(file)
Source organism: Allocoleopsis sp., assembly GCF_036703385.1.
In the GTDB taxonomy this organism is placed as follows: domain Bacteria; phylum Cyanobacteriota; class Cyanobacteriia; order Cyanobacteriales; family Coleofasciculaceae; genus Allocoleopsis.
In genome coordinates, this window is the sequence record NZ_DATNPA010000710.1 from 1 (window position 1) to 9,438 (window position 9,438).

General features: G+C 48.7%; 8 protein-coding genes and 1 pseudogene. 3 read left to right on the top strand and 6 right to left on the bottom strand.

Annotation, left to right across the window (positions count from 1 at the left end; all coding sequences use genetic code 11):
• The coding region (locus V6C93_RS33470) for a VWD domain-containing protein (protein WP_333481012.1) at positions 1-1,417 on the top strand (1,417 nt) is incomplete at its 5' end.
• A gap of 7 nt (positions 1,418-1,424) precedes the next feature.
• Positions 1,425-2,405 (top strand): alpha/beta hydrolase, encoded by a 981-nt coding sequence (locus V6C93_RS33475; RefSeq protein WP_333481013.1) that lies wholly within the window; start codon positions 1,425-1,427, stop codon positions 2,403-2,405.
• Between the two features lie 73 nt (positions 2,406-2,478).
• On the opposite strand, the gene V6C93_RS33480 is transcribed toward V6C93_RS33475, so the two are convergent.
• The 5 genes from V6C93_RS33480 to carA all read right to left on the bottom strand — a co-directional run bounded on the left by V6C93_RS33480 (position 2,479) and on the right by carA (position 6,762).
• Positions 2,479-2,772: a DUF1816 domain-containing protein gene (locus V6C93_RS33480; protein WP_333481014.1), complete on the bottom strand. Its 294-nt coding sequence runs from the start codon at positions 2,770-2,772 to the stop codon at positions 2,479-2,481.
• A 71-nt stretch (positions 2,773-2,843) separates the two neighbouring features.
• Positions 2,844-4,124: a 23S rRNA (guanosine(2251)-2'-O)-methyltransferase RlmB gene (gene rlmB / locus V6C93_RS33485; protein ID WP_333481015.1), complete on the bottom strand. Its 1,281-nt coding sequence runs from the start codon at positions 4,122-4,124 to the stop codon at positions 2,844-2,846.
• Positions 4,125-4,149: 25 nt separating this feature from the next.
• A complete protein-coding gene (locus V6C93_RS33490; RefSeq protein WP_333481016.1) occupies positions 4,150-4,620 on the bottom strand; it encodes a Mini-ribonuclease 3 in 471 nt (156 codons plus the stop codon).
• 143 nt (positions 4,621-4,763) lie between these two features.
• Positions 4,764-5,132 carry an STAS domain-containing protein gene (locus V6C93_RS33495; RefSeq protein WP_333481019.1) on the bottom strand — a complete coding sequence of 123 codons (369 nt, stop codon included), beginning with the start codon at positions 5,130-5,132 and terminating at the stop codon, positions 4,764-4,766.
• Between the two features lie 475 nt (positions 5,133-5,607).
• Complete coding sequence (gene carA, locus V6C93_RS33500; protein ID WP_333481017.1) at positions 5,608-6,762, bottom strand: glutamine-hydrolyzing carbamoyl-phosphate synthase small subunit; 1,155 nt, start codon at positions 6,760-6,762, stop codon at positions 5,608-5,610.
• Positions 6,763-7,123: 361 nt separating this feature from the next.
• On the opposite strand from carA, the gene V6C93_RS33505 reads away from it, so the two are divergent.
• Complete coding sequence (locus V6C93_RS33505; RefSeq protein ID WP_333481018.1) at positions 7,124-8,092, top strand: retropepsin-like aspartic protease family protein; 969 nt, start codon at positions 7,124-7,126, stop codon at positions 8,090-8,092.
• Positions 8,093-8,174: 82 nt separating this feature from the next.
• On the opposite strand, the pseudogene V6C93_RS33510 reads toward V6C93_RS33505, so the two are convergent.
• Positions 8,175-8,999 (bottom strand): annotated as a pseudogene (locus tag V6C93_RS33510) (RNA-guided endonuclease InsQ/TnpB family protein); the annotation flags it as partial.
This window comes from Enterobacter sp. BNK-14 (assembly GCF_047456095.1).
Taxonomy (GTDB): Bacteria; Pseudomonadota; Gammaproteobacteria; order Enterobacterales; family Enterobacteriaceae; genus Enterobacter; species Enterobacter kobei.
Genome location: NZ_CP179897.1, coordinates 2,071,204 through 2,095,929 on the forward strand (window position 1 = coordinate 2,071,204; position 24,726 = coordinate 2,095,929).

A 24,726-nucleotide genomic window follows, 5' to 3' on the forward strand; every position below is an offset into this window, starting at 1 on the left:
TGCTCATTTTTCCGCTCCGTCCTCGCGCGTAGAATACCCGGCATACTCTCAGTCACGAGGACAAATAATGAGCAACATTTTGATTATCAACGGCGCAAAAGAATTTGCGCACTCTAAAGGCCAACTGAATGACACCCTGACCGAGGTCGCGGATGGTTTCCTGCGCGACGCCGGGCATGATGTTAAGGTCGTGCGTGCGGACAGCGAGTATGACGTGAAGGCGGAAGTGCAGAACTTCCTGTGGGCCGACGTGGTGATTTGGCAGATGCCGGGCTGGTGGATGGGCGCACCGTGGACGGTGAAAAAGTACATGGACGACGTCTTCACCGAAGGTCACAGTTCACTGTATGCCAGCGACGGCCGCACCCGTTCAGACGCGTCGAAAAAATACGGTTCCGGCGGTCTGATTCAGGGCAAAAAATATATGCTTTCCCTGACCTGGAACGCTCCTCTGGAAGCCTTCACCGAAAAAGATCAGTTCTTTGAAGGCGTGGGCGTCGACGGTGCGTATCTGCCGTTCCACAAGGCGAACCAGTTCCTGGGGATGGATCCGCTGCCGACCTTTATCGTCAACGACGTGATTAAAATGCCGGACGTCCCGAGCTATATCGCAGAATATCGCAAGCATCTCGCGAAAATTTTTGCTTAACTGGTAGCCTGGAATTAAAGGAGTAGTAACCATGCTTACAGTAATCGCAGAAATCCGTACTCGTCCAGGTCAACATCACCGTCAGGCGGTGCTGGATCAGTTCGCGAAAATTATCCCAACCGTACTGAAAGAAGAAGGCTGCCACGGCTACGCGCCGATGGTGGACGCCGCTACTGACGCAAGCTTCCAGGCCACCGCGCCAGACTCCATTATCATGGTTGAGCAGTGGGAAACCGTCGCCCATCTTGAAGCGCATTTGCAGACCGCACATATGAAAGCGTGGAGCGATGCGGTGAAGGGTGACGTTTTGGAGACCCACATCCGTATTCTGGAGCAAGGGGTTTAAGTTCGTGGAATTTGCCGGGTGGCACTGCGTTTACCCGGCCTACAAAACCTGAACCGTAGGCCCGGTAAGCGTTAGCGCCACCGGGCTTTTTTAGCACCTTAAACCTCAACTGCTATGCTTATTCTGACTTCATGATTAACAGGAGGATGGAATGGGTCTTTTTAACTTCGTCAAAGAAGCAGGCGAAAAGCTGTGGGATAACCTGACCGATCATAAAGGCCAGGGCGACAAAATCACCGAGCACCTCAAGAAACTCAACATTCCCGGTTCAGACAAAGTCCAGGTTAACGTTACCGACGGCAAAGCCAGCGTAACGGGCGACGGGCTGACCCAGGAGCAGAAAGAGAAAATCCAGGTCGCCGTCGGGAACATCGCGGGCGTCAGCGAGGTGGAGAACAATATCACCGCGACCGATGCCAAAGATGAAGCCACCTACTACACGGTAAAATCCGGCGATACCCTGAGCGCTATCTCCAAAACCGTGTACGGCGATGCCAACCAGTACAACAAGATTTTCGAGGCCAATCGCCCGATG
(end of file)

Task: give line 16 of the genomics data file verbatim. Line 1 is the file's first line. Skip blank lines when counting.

• A complete protein-coding gene (locus V6C93_RS33490; RefSeq protein WP_333481016.1) occupies positions 4,150-4,620 on the bottom strand; it encodes a Mini-ribonuclease 3 in 471 nt (156 codons plus the stop codon).